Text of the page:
I have finally achieved awesomeness! My Spider Solitaire Sudoku puzzle has been featured on Cracking the Cryptic.
For those who are interested in the puzzle only, here is the grid: if you’ve played any Spider Solitaire the rules should be guessable – and if you get a unique solution then you know you’ve guessed correctly 😊 But if you’re interested in the back-story then please read on.
If you follow this blog regularly, you are probably aware of a paper I published some time in 2019. I showed that a particular Spider Solitaire server was biased: if you win too many games then future games will have the cards stacked against you – and one could “prove” this using Statistics.
I use quote marks because the nature of Statistical testing always implies some degree of uncertainty. For instance if you are 95% confident of a hypothesis, then there is a 5% chance you made an error. But it is commonly accepted practice. If your experiment is sound and you get a sufficiently small p-value then go ahead and publish it anyway. You may be wrong, but – to put it in Poker terms – your results pretty much force you to call all the way to the river. If you are beat then you are beat.
Of course, getting the results you want is only the first step. We all know the academic publishing model is broken. The peer review model is hopelessly flawed. At best, peer review is based on good intentions and met the demands of research scientists 30 years ago – but certainly not today. It already takes long enough to get accepted into a mediocre journal, or even the dreaded arXiv. If you’re that desperate you might be willing to spell arXiv backwards. And don’t get me started on predatory journals. I won’t describe the ills of academic publishing in all its gory detail. Someone else can probably explain it much better than I can. In my case I ended up publishing into a high school journal. Parabola from UNSW to be exact.
But at the end of the day, publishing is essentially “a way to prove or showcase your research skills”. Once you complete your thesis (or minor thesis, 3-month vacation employment, etc) and may or may not be a major component of your career depending on your employment. (It is true that my Spider Solitaire paper is not relevant to my job, but that has nothing to do with the Fundamental Theorem of Calculus.)
Still, the Parabola publication still wasn’t entirely satisfactory. My paper wasn’t truly a publication. It was a story. I wanted to tell a story about how a certain Spider Solitaire was broken. There is nothing intrinsically wrong with Parabola (with the possible exception of some really lame comics and puns), but try telling that to the average Joe Bloggs with an average job, has little aptitude for mathematical puzzles and swears by Nova FM. In fact, telling this story was the original motivation for me starting this blog in the first place.
Scientists don’t have a way of getting their work recognised. They have no way of “controlling the narrative” if you will. I can publish a paper in some journal. Or I can post something on a blog and have all the scientific evidence to back it up. But how many people are going to read it, let alone believe it?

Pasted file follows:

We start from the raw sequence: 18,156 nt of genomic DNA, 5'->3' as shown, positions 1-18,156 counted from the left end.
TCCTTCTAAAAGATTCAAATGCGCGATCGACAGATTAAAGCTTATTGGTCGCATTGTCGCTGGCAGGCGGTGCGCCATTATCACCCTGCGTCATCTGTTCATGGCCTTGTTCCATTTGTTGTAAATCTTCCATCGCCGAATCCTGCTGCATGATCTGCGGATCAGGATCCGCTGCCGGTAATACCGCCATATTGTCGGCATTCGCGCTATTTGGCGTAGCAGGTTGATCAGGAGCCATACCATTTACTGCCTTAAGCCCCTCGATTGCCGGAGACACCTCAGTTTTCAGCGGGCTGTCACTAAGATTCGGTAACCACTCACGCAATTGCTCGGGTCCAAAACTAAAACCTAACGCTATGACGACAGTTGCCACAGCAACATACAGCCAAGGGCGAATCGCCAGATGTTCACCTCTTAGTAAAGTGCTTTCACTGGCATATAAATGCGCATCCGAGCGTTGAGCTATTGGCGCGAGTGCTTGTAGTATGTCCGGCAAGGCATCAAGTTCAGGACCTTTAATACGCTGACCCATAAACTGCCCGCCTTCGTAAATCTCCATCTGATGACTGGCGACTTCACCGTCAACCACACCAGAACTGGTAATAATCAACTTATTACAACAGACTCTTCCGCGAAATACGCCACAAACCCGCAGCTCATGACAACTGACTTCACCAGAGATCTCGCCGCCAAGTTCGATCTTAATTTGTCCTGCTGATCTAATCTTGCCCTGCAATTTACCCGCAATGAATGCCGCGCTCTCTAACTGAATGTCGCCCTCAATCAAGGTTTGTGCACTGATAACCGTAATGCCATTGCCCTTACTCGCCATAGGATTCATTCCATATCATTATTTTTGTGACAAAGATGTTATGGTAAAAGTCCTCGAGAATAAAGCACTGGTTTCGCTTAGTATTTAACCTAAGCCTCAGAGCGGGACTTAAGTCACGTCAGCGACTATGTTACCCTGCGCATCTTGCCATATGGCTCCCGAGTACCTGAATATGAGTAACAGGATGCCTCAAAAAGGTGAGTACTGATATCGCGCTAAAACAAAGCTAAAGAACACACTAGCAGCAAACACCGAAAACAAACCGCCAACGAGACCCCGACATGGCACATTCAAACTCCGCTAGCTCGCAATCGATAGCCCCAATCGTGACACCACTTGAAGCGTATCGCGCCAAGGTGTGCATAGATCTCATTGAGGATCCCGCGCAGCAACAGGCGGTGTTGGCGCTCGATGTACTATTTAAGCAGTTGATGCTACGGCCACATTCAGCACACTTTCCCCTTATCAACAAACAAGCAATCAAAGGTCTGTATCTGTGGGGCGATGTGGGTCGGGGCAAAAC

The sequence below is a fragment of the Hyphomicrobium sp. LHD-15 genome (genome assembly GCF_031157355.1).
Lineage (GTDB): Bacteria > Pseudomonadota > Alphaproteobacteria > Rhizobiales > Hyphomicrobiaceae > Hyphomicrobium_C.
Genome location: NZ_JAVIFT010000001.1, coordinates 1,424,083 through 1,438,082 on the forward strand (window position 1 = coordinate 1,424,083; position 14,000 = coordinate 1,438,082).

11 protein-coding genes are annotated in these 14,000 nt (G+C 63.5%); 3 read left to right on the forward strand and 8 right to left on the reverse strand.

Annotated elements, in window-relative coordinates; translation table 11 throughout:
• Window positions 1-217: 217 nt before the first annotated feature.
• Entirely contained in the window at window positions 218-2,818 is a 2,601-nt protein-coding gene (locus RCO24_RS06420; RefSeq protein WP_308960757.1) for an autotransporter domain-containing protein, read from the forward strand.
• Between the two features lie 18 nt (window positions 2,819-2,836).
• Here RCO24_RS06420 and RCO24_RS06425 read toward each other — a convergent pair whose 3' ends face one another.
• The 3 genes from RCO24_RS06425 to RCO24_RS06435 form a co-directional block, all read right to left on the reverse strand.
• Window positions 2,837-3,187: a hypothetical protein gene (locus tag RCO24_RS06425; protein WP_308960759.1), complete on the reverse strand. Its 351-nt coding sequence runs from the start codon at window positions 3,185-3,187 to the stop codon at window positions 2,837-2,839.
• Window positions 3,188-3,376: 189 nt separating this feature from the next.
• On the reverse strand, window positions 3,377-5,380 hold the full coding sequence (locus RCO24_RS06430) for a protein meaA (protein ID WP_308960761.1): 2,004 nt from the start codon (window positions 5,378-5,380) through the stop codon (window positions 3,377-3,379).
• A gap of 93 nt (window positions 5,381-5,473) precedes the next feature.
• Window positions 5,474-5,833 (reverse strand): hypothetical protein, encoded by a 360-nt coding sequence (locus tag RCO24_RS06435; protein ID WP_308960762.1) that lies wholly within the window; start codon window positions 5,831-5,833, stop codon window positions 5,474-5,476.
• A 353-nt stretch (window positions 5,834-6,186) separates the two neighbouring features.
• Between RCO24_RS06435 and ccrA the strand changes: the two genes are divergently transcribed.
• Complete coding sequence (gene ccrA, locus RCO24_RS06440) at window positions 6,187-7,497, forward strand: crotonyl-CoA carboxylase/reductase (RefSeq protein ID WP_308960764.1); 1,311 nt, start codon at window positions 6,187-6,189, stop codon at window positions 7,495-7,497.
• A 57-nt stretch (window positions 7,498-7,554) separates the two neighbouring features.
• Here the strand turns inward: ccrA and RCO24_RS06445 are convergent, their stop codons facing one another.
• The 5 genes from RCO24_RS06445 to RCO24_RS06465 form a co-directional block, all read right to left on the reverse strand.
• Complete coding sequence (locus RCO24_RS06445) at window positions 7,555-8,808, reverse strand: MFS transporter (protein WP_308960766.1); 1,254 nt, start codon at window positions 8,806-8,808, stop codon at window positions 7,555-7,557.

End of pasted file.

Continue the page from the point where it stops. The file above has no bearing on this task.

Enter Cracking the Cryptic.
You may have already guessed I am a fan of CtC (not necessarily because of this blog!). I was vaguely aware of it last year. It seemed to be massive in the UK. I tried one of the harder puzzles. Solving it was beneath my dignity – after all I scored a silver medal in the 1995 International Mathematical Olympiad. Okay I get it. There’s a pandemic going on. People are struggling in the UK. Some viewers have even commented on YouTube how watching episodes of two people solving Sudoku puzzles helped their mental health issues. I’m living in Australia not the UK. Australia really is the lucky country, so who am I to judge?
I then stumbled on this puzzle by Lucy Audrin.
This is a “Sandwich Sudoku with a twist”. Before solving the puzzle Mark briefly mentions Lucy’s website and eventually finishes the puzzle in just over 15 minutes.
You read that right. Lucy wanted to draw attention to her website. All she had to do is submit a half-decent puzzle to CtC and Mark will take care of the rest. To be fair her puzzle is more than half-decent and a good illustration of how one can keep the puzzles fresh by tweaking various rulesets (such as thermometer, anti-Knight, XV, arrows etc). If Simon and Mark only did classic Sudoku every day of the week, CtC would have finished long ago. I should also mention that Lucy can write much better stories than I can!
Great – if Lucy can draw attention to her website then perhaps I can do the exact same thing with Spider Solitaire.
This was much harder than anticipated.
It would surprise nobody if I claimed I could construct a correct Sudoku puzzle with a unique solution and Spider Solitaire theme. There was one obvious hurdle: if I submit my puzzle and it gets rejected – then good luck trying to resubmit the same puzzle a second time. I decided to play it safe by first submitting “test puzzles”.
It was a long process. Essentially I needed to “play the networking game” and gradually build up reputation. I spent a significant amount of time testing puzzles by other setters, joining the Discord server and chatting, signing up for Patreon, creating my own puzzles, etc. I submitted the above Spider Solitaire paper to the Discord a few months ago, but eventually realised that was not the same as submitting directly to CtC (submitting to Discord only means CtC have permission to do it, if it gets nominated). Yes, networking really did make things a lot easier in the long run. If you play nice and do all the right things then eventually people will help you when you need them to. If Sudoku is your thing then I heartily recommend you join the discord server. Great people, great puzzles, great jokes and cultural references. Occasionally somebody may attempt to pull off a rick-roll. What’s not to like? 😊